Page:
Why does God allow evil?

This is one of the big religious questions, perhaps the biggest of all.

There is a huge debate about it. The technical term is ‘theodicy’. If God the creator is good, why does God allow suffering and evil? The problem is highlighted if we take seriously the principle, which Christians and Muslims have inherited from Jews, that the divine creator is all-powerful, all-knowing and perfectly good. So it is not surprising that, since the Holocaust, Jews have been in the forefront of debating the question.

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Why did God allow those storms?

This is an article I wrote after Hurricane Katrina, but ended up not using. It begins with a quotation from the natural theologian John Ray, written in 1692:

If a country thus planted and adorned, thus polished and civilized, thus improved to the Height by all Manner of Culture for the Support and Sustenance, and convenient Entertainment of innumerable Multitudes of People, be not to be preferred before… a rude and unpolished America peopled with slothful and naked Indians, instead of well-built houses, living in pitiful Huts, and Cabbins, made of Poles set endways; then surely the brute Beasts Condition, and Manner of Living, to which, what we have mentioned doth nearly approach, is to be estimated better than Man’s, and wit and reason was in vain bestowed on him.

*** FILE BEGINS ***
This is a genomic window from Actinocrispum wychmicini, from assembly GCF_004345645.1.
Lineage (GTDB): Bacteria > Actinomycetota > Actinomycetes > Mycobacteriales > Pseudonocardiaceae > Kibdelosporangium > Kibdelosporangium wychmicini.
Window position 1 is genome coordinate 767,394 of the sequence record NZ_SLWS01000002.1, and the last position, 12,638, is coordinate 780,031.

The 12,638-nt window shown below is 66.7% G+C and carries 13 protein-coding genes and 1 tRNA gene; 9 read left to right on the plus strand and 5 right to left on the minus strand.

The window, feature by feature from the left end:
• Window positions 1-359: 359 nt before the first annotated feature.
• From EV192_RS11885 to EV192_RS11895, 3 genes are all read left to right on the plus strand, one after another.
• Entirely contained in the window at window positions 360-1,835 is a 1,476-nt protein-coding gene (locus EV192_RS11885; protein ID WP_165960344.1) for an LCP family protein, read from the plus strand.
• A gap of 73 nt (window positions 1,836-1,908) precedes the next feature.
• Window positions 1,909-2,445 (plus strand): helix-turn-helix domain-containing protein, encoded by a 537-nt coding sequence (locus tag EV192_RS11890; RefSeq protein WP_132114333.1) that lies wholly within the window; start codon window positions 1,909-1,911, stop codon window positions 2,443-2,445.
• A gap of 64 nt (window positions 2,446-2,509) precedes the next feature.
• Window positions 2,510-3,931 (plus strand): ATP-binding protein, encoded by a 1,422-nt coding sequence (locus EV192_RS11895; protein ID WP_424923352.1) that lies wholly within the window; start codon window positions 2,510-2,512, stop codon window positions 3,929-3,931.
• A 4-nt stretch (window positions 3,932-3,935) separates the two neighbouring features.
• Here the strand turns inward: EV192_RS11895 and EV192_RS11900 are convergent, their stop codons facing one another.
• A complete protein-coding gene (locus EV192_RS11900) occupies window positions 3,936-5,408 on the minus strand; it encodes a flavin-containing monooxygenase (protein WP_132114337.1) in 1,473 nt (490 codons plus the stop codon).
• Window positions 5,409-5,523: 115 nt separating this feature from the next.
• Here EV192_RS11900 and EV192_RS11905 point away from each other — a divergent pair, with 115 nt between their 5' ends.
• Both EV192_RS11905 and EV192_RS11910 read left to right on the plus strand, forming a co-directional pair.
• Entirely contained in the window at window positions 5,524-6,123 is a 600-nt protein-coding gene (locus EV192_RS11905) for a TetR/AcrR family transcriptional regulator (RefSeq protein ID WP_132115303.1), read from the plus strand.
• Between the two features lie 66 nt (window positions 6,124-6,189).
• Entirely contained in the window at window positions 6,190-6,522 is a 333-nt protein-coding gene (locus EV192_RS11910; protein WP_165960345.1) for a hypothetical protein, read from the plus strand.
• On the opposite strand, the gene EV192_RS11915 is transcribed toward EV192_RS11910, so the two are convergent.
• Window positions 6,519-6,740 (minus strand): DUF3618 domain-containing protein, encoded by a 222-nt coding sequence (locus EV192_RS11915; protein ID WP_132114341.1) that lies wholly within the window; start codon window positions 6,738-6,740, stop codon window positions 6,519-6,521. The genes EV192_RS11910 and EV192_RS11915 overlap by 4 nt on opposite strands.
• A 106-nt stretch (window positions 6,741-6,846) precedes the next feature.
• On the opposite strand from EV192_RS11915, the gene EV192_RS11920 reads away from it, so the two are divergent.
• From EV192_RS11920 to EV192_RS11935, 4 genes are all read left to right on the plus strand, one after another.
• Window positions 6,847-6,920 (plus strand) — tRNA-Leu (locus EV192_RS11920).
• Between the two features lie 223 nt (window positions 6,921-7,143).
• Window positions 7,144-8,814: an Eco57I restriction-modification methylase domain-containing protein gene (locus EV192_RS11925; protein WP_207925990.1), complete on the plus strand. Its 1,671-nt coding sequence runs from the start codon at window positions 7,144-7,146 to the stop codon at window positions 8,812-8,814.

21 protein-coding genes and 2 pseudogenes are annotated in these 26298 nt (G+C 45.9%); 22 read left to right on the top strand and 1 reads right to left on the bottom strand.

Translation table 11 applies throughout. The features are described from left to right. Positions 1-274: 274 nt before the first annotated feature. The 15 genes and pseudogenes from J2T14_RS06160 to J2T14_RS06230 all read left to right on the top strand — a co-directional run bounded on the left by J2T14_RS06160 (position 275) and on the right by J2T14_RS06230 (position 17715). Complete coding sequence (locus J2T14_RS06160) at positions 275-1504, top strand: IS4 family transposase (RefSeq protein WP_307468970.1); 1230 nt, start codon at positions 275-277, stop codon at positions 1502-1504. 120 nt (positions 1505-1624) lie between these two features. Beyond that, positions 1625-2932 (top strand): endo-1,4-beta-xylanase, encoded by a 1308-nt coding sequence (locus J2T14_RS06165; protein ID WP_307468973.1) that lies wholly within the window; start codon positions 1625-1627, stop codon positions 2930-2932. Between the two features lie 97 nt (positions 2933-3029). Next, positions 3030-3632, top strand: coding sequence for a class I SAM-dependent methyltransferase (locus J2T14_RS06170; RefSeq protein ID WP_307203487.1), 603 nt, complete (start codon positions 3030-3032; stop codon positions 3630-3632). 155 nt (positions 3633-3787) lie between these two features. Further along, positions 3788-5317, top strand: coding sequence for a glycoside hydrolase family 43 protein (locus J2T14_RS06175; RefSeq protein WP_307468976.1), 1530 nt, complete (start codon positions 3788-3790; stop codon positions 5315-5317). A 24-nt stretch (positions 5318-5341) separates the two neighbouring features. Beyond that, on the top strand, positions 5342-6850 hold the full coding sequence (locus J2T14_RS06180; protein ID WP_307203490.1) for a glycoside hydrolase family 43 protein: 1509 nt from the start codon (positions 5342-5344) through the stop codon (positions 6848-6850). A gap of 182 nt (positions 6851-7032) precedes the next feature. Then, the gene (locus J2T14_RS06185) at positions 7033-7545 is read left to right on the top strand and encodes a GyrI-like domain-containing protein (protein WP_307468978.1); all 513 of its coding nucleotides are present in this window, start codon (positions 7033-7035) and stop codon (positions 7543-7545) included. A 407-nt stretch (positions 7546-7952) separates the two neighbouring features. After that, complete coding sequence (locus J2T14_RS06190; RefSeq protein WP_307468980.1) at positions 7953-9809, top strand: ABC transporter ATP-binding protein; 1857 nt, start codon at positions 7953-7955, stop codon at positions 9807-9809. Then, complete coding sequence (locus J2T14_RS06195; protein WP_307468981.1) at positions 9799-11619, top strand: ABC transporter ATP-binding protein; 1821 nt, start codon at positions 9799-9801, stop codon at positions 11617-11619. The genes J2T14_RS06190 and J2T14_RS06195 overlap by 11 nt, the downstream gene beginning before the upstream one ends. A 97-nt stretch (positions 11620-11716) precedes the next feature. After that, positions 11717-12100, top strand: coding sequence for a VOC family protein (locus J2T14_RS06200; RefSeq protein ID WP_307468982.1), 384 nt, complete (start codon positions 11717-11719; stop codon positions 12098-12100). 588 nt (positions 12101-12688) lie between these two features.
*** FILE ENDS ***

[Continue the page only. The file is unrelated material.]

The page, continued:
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Mandela’s virtues and his Christianity

Well-known people are usually praised at the time of their death, but not like this. Mandela, judging from all the descriptions, was more than a great person, more than a hero. He was a role model. Many of the tributes are about his character, his moral standing.

Typically it is said that he was a superb reconciler, largely because he was so good at forgiving. These virtues are associated with his patience and his ability to empathise with his opponents.

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Pilling on sex: modified rapture

How did you celebrate the publication of the Pilling Report on sexual ethics in the Church of England?

As for me, I went to a Greek food shop and bought a jar of Lesbian honey. I’m sure Sappho would approve.

There have been heaps of immediate responses. The press release and tidy list of 18 recommendations made it easy, but I decided to follow Pilling’s advice and read the whole 200-odd pages. As a result I have written a commentary which is almost 5,000 words long.

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